This is a relatively light update from Microsoft for this December Patch Tuesday, with “only” 32 reported vulnerabilities, none of which have publicly reported or exploited in the wild. The primary concern for this month are the updates to IE and Edge. Microsoft Office has a minor update that can wait for a scheduled patch effort. And lastly, yes, we still have updates for Adobe Flash Player – but it’s not a critical update as Adobe has given it a Priority 2 rating.
Following the advice from Microsoft for this December update release bulletin, please note the following additional items:
- Starting in March 2017, there will be Windows 10 1607, 1703, and 1709 delta packages that contain just the delta changes between the previous month and the current release.
- After May 9, 2017, customers running Windows 10 version 1507 will no longer receive security and quality updates, with the exception of the Windows 10 2015 LTSB and the Windows 10 IoT Enterprise 2015 LTSB editions.
More information on these Microsoft patching changes can be foundhere:
This month, we will be covering the following areas for Patch Tuesday:
- Browsers (Microsoft IE and Edge)
- Microsoft Windows
- Microsoft Office (Including Web Apps)
- MicrosoftNET Core, .NET Core and Chakra Core
- Adobe Flash Player
Browsers (Microsoft IE and Edge)
Microsoft has attempted to address 23 unique vulnerabilities in Microsoft IE and Edge that at worst could lead to a remote code execution security vulnerability. As we have seen in many updates to both IE and Microsoft Edge, most of the reported security vulnerabilities relate to how objects are handled in memory – potentially allowing arbitrary code execution by 3rd parties. These updates are no exception and will require a full (DLL and associated files) update to both Microsoft IE and Edge. Though the largest proportion of critical rated security issues have been raised against Microsoft Edge, add both the Edge and IE updates to your “Patch Now” list.
This is very light month for Windows (both desktop and server) updates. For December, Microsoft has addressed three security vulnerabilities that could lead to a remote code execution scenario, but have (only) been rated as important by Microsoft due to their difficulty of implementation. As noted above, none of these vulnerabilities have been publicly reported or exploited. It really just looks like Microsoft has been doing some house-cleaning on the Windows core code base. Add these updates to your standard update schedule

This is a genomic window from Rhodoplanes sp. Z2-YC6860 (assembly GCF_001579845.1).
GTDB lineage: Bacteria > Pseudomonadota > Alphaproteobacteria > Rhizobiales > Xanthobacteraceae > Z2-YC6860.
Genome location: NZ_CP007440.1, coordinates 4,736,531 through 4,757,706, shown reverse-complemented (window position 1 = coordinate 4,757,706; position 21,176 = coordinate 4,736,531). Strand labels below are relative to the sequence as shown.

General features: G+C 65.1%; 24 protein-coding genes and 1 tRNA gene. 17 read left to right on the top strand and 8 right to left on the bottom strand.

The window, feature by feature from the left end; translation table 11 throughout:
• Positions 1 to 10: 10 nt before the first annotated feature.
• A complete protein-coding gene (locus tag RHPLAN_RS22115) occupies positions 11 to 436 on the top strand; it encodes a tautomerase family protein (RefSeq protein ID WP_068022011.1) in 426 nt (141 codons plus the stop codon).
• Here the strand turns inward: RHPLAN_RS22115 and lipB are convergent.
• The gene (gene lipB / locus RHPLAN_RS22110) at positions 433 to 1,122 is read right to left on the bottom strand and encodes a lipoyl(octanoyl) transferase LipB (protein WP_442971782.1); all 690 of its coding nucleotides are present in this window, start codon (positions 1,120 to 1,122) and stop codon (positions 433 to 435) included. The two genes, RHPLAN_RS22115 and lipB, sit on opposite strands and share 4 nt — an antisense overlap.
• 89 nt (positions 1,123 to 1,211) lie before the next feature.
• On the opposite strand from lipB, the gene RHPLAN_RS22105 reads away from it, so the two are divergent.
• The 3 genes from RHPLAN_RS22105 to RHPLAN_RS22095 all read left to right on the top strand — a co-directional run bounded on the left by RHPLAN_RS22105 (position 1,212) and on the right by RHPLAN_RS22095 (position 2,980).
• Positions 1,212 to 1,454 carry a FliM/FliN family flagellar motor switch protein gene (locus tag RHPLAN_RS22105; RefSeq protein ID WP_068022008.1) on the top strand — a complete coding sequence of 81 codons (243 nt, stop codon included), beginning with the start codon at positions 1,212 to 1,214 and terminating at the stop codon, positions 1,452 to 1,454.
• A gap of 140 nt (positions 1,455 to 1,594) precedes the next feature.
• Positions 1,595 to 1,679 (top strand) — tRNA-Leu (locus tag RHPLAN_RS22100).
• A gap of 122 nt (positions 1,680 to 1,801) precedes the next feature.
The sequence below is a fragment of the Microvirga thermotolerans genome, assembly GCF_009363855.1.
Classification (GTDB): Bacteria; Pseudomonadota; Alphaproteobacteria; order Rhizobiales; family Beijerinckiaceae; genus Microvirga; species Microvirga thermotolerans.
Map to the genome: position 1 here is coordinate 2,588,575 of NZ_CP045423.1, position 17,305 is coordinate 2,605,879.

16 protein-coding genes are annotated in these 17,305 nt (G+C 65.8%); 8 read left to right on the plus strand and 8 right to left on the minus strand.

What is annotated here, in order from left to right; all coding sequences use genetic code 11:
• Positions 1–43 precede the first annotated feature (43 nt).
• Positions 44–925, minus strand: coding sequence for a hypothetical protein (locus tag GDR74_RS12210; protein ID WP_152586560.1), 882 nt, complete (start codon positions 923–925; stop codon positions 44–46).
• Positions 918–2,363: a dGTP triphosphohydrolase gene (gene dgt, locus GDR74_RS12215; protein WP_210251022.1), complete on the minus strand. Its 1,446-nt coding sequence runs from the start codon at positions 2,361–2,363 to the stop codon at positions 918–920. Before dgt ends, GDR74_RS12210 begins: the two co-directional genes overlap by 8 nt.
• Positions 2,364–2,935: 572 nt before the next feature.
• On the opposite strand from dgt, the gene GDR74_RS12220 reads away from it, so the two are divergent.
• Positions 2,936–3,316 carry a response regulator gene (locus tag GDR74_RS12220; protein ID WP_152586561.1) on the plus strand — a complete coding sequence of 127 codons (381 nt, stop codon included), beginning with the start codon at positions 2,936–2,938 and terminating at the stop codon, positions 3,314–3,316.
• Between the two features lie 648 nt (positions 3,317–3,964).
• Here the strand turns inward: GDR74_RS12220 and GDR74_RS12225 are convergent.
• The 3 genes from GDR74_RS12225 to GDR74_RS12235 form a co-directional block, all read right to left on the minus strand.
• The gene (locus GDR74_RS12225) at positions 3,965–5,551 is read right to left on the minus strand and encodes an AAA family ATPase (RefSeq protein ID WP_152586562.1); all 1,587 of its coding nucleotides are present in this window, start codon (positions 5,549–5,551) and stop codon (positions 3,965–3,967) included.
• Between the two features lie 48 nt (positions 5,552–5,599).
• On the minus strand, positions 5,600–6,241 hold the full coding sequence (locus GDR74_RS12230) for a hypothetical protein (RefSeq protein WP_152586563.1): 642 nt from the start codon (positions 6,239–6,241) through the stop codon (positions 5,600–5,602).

Microsoft Office (including Web Apps)
After worrying about the IE11 and Edge updates, the patches for Microsoft Office should be next on your list. Microsoft has addressed four security vulnerabilities in their latest version (Office 2016) of which at least one could lead to a remote code execution scenario. For this December update, Microsoft has also released a security advisory (ADV170021) that includes advice for disabling DDE (Dynamic Data Exchange) in Microsoft Word. If required, you can find out more about the exact registry settings and preferred new settings here.
Windows .NET Frameworks and Chakra Core
We won’t see any update for any of the ASP.NET or .NET frameworks this month. However, we do see a single security update to the open-source Microsoft Chakra development effort. The latest commits can be found on GitHub here. This release brings Chakra Core to version 1.7.5 with the resolution of 14 non-critical security issues. Add this update to your standard development updates process.
Adobe Flash Player
This non-critical update for Adobe Flash Player (ADV170022) relates to how Adobe is attempting to resolve a single vulnerability in Adobe Flash Player (CVE-2017-11305). This patch has attempted to resolve an unintended consequence of a previous update to the Adobe Flash Player global settings preference file. Add this update to your standard patch deployment schedule.
Chris Goettl has made a really good point this month regarding the end of life of Windows Release 1607 in March 2018. You can read more about his thoughts on Patch Tuesday here with the helpful Ivanti Patch Tuesday infographic here. And, you can read more about Microsoft’s products that are reaching their end of life dates here.